Palestinian journalists were denied freedom of movement in Israel, the West Bank and Gaza and Palestinian journalists would also be denied access to report on the Giro D'Italia, delegates were told.
The NUJ's sister union, the Palestinian Journalists' Syndicate, published a report in 2017 highlighting the systematic harassment, beatings and arbitrary arrests of journalists. There were 909 reported attacks on journalists in 2017 in addition to the closure of 17 media outlets. There are 29 Palestinian journalists in jail, with five awaiting sentences and six held in administrative detention.
On 6 April 2018 the Israeli security forces killed journalist Yasser Murjata and wounded 13 other colleagues. In response, the Dublin broadcasting branch held a protest outside the Israeli Embassy in Ireland.
Last October, dawn raids shut down 10 media headquarters and the offices of Pal Media, Trans Media and Ramsat which employ 94 journalists and media workers. Dozens of soldiers stormed the offices, confiscated their contents including cameras, editing equipment, and lighting equipment as well as audio devices worth hundreds of thousands of dollars. In October 2015, three Palestinian radio stations, Manbar al-Huriya, Radio Hebron and Dream Radio, were shut down, leaving scores of journalists jobless.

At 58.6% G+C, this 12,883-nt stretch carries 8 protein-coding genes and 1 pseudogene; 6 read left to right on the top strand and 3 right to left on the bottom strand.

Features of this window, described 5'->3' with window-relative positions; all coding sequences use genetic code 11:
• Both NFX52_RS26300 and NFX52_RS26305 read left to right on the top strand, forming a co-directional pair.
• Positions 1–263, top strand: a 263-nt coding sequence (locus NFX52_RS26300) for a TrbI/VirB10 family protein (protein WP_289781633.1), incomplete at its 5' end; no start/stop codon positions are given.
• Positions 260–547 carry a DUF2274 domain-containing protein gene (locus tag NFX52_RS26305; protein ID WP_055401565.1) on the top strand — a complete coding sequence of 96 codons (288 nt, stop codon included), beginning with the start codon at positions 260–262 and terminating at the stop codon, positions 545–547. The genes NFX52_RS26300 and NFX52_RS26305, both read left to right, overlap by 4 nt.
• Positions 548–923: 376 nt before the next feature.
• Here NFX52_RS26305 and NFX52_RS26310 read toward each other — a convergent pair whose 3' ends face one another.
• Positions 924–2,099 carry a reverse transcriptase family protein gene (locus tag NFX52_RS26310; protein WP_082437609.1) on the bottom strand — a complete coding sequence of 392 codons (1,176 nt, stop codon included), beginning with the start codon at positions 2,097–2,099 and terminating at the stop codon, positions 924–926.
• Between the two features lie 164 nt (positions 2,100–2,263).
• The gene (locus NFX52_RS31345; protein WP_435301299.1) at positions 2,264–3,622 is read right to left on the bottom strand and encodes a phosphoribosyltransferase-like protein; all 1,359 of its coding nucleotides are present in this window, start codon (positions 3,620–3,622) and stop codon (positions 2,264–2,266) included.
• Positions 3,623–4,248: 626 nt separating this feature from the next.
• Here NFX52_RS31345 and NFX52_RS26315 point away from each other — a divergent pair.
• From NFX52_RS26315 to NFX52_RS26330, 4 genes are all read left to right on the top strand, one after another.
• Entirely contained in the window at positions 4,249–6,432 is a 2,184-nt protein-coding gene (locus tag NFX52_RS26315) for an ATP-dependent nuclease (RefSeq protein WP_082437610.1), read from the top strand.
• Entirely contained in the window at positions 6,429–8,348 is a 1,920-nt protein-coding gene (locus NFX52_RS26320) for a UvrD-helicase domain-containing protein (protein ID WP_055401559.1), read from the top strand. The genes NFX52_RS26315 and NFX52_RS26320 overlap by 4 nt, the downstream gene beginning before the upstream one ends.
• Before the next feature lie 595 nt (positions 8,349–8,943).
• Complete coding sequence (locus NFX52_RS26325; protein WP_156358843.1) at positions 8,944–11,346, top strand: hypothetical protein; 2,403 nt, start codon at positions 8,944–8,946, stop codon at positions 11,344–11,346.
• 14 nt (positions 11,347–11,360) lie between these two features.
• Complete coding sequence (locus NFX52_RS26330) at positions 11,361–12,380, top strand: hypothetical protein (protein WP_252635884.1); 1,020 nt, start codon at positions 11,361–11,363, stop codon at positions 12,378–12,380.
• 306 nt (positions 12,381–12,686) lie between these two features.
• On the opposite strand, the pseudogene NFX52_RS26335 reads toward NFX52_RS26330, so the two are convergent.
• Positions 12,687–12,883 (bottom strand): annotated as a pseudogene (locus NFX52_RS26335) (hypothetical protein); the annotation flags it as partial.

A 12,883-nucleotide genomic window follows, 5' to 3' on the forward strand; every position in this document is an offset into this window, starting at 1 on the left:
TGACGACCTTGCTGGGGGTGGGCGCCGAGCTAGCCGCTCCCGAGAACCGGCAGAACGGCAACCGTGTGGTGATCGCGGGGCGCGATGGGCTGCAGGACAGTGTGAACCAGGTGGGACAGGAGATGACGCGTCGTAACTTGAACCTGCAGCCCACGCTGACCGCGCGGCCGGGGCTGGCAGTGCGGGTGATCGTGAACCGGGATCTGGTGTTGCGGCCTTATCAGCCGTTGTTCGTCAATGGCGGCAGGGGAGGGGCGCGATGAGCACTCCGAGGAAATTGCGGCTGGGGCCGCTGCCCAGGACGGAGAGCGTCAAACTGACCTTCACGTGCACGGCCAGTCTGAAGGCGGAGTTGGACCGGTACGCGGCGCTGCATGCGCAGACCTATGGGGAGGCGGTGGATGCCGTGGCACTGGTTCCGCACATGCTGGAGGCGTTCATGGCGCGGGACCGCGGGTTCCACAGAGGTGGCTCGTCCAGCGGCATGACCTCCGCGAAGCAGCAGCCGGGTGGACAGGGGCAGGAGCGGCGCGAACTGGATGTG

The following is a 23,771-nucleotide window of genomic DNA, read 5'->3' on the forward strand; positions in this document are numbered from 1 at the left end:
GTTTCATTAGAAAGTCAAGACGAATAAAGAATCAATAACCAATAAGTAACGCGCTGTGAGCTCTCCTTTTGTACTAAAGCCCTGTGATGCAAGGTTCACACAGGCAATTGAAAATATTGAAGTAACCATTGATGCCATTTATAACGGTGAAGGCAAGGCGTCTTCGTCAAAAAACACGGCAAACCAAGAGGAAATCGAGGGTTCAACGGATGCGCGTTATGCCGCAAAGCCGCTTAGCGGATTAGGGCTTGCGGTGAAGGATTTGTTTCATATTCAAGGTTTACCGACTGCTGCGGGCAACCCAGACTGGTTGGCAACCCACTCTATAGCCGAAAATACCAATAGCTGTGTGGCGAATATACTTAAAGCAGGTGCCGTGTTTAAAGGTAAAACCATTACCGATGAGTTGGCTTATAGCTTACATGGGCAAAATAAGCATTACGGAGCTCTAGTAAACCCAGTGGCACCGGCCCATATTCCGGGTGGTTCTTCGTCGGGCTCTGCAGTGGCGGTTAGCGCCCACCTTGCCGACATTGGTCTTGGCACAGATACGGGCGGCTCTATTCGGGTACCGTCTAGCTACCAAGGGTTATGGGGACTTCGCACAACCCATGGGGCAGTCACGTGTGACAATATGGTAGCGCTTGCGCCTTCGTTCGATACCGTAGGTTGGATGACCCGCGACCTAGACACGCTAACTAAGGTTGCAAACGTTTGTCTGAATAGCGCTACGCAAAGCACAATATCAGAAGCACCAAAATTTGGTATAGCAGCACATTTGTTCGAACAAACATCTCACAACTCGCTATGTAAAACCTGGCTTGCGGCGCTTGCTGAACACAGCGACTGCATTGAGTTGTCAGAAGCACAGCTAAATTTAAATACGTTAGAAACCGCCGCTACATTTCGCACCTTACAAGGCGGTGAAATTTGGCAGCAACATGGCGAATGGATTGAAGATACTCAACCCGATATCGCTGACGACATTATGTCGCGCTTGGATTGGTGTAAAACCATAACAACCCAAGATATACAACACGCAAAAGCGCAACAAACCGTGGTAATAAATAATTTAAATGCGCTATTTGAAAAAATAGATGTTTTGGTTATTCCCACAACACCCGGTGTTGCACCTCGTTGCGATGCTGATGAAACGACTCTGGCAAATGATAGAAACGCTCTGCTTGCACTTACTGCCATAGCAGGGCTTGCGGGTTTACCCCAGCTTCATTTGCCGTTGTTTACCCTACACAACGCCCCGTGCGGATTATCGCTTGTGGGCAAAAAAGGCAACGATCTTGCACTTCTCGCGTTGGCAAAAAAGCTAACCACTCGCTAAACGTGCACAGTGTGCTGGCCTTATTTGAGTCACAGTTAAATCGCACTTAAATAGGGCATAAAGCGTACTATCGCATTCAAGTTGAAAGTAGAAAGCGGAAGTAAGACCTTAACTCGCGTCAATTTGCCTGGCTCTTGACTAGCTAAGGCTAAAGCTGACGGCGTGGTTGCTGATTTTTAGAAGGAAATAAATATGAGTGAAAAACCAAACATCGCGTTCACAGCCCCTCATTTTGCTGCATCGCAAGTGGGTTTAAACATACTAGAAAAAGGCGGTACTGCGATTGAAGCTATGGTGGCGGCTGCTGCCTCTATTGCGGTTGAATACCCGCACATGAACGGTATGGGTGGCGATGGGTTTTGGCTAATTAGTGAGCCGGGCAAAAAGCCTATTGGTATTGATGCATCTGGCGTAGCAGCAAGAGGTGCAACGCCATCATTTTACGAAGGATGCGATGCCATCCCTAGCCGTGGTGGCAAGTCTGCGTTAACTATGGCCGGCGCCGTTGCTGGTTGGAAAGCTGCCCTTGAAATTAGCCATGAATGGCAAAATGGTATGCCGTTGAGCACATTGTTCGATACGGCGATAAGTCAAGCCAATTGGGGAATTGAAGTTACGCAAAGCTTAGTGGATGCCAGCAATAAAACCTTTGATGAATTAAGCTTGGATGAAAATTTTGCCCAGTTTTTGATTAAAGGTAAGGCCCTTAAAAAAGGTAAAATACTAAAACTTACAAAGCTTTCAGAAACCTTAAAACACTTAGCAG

The use of contemporary military orders to close media organisations were linked to the Defence (Emergency) Regulations enacted during the British mandate government in Palestine in 1945.
Delegates supported the campaign for the Palestinian press to be exempt from military orders connected with their journalism and supported the right of Palestinian journalists to report without military interference.
Delegates also noted the IFJ and NUJ were already campaigning on these issues and the work has so far included seeking legal remedies and engaging with the UN special rapporteur on human rights in the Palestinian Territories.
Delegates agreed to promote the sharing of information compiled by the Italian and Palestinian journalists' unions and to make it available to journalists planning to attend the Giro d'Italia. The union will support journalists who refuse to cover the assignment on ethical grounds.
Delegates said they would organise solidarity action when Palestinian journalists and their union requested it, and conference applauded the efforts of the Palestinian Journalists’ Syndicate in campaigning on behalf of its members against attempts by the Israeli authorities to muzzle Palestinian voices, destroy media equipment and by doing so depriving scores of journalists of their livelihood.